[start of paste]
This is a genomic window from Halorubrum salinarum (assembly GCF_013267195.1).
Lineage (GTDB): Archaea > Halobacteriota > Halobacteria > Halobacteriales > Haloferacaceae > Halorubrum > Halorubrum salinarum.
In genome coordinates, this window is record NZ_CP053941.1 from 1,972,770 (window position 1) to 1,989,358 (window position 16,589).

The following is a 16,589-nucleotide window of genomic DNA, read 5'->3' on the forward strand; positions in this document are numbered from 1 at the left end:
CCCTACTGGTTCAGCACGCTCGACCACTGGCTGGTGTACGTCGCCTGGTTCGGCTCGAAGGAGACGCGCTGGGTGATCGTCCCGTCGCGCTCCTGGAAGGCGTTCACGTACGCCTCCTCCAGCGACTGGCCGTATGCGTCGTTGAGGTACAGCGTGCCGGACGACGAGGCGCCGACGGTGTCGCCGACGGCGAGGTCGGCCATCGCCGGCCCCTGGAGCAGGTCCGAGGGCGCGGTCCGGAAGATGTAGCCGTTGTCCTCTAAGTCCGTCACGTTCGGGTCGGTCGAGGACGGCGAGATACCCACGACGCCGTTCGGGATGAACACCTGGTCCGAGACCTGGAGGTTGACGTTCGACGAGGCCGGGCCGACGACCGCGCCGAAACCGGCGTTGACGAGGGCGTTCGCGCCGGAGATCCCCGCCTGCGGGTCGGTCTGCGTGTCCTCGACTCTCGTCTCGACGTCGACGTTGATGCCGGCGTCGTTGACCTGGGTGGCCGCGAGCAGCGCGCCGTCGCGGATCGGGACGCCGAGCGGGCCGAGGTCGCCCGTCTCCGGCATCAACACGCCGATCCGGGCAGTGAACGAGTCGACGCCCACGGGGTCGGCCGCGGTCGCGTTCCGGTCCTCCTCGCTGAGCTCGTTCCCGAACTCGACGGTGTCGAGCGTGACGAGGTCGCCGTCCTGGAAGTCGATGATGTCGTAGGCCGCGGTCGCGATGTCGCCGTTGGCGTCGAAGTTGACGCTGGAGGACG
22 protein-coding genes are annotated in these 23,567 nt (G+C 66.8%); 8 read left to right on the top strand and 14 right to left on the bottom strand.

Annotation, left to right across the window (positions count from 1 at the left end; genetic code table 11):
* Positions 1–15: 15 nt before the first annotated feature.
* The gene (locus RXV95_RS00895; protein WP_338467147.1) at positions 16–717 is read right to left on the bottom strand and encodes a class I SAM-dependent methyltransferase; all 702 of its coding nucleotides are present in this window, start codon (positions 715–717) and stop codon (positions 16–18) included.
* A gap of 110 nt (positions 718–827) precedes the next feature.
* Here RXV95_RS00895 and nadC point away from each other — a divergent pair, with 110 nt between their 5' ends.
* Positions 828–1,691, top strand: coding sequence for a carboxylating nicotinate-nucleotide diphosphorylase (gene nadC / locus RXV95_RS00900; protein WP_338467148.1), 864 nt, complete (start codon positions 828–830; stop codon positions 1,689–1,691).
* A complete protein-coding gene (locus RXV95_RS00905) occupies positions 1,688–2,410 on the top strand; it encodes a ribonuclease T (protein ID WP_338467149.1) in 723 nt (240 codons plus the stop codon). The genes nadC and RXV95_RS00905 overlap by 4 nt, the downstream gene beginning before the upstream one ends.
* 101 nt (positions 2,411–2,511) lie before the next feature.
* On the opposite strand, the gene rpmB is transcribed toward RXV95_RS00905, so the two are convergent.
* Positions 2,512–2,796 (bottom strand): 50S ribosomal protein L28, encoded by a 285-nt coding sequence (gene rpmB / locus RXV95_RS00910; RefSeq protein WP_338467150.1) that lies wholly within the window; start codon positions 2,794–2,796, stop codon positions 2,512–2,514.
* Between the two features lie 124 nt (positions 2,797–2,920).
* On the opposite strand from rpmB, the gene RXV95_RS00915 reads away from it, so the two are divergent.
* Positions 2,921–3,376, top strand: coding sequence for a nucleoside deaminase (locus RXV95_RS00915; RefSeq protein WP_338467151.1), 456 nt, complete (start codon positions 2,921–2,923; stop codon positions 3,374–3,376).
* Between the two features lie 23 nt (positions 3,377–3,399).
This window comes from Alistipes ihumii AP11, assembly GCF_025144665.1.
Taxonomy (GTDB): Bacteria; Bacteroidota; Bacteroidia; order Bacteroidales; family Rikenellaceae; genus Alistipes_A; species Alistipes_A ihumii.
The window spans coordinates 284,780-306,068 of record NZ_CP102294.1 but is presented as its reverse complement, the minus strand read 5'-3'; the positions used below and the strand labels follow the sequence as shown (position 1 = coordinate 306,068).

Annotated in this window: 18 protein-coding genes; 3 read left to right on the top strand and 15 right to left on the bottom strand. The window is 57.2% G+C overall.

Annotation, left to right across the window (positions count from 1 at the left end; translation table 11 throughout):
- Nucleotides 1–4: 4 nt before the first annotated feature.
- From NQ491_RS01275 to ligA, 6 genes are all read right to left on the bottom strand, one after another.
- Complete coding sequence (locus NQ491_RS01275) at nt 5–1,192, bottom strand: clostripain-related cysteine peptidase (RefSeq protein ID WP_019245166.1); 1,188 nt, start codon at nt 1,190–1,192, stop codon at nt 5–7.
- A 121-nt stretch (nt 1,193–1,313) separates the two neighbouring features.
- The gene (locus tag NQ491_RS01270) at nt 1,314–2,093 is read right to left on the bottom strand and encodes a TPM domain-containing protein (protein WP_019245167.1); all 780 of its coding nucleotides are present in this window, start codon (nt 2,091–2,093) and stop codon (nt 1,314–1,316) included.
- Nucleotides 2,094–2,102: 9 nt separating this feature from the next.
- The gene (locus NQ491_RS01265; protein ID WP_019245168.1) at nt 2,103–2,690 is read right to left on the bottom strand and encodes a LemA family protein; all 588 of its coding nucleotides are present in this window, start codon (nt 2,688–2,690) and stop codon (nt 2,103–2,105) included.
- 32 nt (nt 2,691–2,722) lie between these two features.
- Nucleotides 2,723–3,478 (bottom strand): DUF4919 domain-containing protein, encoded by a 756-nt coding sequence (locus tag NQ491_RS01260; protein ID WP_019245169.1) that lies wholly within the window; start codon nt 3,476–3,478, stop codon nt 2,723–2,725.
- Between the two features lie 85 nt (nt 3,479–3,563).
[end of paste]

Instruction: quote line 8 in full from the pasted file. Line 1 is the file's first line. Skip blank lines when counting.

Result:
* Positions 1–15: 15 nt before the first annotated feature.